Are you eligible? Click here to find out!
Has the Government Shutdown affected the Tennessee Fair Housing Council? This is a question we have been asked a lot recently. The answer is emphatically YES!
Since 2016, The Department of Housing and Urban Development (HUD) has experienced alleged difficulties that have created 4 and 6 week gaps in funding. 2018 was the last year of our 3-year grant cycle and the Council submitted a timely grant proposal on Dec. 19, 2018… Two days before the shutdown.
As originally communicated to us, the Council faced up to a 5 month gap between the end of one grant and the beginning of another. Due to the shutdown, no one was reviewing the grant proposals so, all things being equal, we likely face a 6 – 6.5 month gap. Half a year without our primary funding source.
What this means for our clients is that we have had to cut services since January 1 – from serving 7 counties to serving 1. If the gap is as anticipated, we face 5 to 6.5 months without our major source of funding; longer if the government shuts down again.
Channels 4 and 5 in Nashville have run stories on our organization recently. The links are below.
MDHA Accepting Pre-Screening Forms for Homeowner Rehabilitation Loan Program
Davidson County Owner-Occupied Houses
NASHVILLE, Tenn. – The Metropolitan Development and Housing Agency is accepting pre-screening forms for its Homeowner Rehabilitation Loan Program, which is designed to correct health and safety issues in Davidson County owner-occupied homes. The program preserves existing affordable housing stock by providing assistance to repair major housing systems, such as roofing, electrical, plumbing, accessibility and heating, ventilation and air conditioning systems.
Eligible households must have a gross annual household income of less than 80 percent of Area Median Income (AMI), which equals $54,950 for a family of four and $38,500 for an individual. Eligible properties are single family houses or condominiums in Davidson County that are the owner’s primary residence. All properties must be current on property taxes, mortgages payments and homeowner’s insurance and flood insurance, if applicable.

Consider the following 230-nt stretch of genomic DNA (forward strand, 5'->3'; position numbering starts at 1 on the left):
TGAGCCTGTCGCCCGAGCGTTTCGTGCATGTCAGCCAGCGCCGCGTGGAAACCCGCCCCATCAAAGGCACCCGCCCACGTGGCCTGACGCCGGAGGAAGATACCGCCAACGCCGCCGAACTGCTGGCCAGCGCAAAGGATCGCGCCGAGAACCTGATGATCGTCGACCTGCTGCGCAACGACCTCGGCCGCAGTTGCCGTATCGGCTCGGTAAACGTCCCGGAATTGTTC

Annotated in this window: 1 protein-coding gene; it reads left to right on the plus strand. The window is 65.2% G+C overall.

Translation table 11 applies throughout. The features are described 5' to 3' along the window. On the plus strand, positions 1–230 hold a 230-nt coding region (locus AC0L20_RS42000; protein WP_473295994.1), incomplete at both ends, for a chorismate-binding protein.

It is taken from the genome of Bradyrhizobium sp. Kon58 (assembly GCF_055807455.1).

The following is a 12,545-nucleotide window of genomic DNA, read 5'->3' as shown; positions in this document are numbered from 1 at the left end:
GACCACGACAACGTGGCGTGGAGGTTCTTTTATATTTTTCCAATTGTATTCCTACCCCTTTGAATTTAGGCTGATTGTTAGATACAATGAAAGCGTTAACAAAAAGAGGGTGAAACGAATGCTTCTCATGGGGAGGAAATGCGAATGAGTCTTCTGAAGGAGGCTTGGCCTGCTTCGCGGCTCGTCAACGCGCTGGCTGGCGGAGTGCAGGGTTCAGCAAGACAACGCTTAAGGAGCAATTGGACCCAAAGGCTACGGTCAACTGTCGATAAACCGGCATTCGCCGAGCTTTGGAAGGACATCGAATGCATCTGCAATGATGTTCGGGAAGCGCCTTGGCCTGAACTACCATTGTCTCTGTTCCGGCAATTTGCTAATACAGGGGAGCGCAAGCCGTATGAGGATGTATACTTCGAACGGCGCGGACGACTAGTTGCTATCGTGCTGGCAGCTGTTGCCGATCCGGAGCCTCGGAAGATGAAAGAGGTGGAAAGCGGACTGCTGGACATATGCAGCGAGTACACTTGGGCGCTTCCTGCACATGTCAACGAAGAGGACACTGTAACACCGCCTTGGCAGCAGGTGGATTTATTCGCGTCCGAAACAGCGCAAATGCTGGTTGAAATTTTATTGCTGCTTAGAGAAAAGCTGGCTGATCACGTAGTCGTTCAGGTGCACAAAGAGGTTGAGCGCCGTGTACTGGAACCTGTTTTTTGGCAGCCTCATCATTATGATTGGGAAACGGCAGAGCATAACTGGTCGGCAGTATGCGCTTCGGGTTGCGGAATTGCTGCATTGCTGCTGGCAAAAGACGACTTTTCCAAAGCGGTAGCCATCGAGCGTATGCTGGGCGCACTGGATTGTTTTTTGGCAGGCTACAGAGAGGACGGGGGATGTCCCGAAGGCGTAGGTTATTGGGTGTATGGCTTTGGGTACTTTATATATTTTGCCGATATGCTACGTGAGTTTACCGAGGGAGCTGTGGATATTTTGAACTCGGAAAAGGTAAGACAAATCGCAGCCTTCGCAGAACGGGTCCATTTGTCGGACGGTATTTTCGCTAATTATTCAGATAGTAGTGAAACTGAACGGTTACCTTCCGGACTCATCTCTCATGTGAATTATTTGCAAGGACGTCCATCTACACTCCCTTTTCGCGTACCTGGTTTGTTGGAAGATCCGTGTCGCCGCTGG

Assistance will be provided on a first-come, first-served basis, upon receipt of a completed pre-screening form, application, and determination of eligibility and priority status, until funding is exhausted. Priority for assistance will be given to homes occupied by eligible residents age 62 or older, persons who have disabilities, homeowners that have never received assistance through the program before and very low-income homeowners, who earn less than 50 percent of AMI, which equals $34,350 for a family of four and $24,050 for an individual.
Pre-screening forms are available on MDHA’s website (Click here for a direct link to the form) and at MDHA’s Community Development Department at 712 South Sixth Street in Nashville between 7:30 a.m. and 4 p.m. weekdays. To receive a pre-screening form by mail, request accommodation or language assistance, call 615-252-8530. Telecommunication Device for the Deaf: 615-252-8599.
The Metropolitan Development and Housing Agency (MDHA) does not discriminate on the basis of age, race, sex, sexual orientation, gender identity, genetic information, color, national origin, religion, disability or any other legally protected status in admission to, access to, or operations of its programs, services, or activities.
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Applications to Open for Section 8 Housing Choice Voucher Waiting List
MDHA Accepting Online Only Applications From Noon Sept. 13 Until 3 p.m. Sept. 19, 2017
NASHVILLE, Tenn. – The Metropolitan Development and Housing Agency will open applications for its Section 8 Housing Choice Voucher (HCV) waiting list from noon Sept. 13 until 3 p.m. Sept. 19, 2017.
The HCV waiting list is NOT on a first-come, first-served basis, so as long as you apply during the waiting list period, you have an equal chance of being placed near the top of the waiting list.
Applications for the waiting list will be available online only at www.nashville-mdha.org (click on the button that says Apply for Section 8) beginning at noon on Sept. 13, 2017. A valid email address is required, and all applicants will need to create a NEW username and password.
For participants who need assistance with the online application, MDHA staff will be available from 8 a.m. to 3 p.m. on Thursday, Sept. 14 and Friday, Sept. 15 at the Randee Rogers Training Center, located at 1419 Rosa L. Parks Boulevard. Anyone needing access to a computer may visit a public library.
The HCV Program is the federal government’s major program for assisting low-income individuals and families. Through that program, MDHA assists more than 7,000 families in Davidson County.
For assistance with language interpretation or other accommodation or service, call 615-782-3960.
Unlike in criminal proceedings, where defendants have a constitutionally guaranteed right to counsel, not all litigants in all civil proceedings have a right to counsel.
Instead the U.S. Supreme Court found a “presumption that an indigent litigant [in a civil proceeding] has a right to appointed counsel only when, if he loses, he may be deprived of his physical liberty.” In spite of this presumption, the due process clause “does not always require the provision of counsel in civil proceedings where incarceration is threatened,” such as civil contempt proceedings.
HENRICO COUNTY, Va. — Raw sewage on the ground, stairs in disrepair, and boarded up windows are just a few of the 140 code violations Henrico County issued to the Essex Village apartment complex back in November of 2016.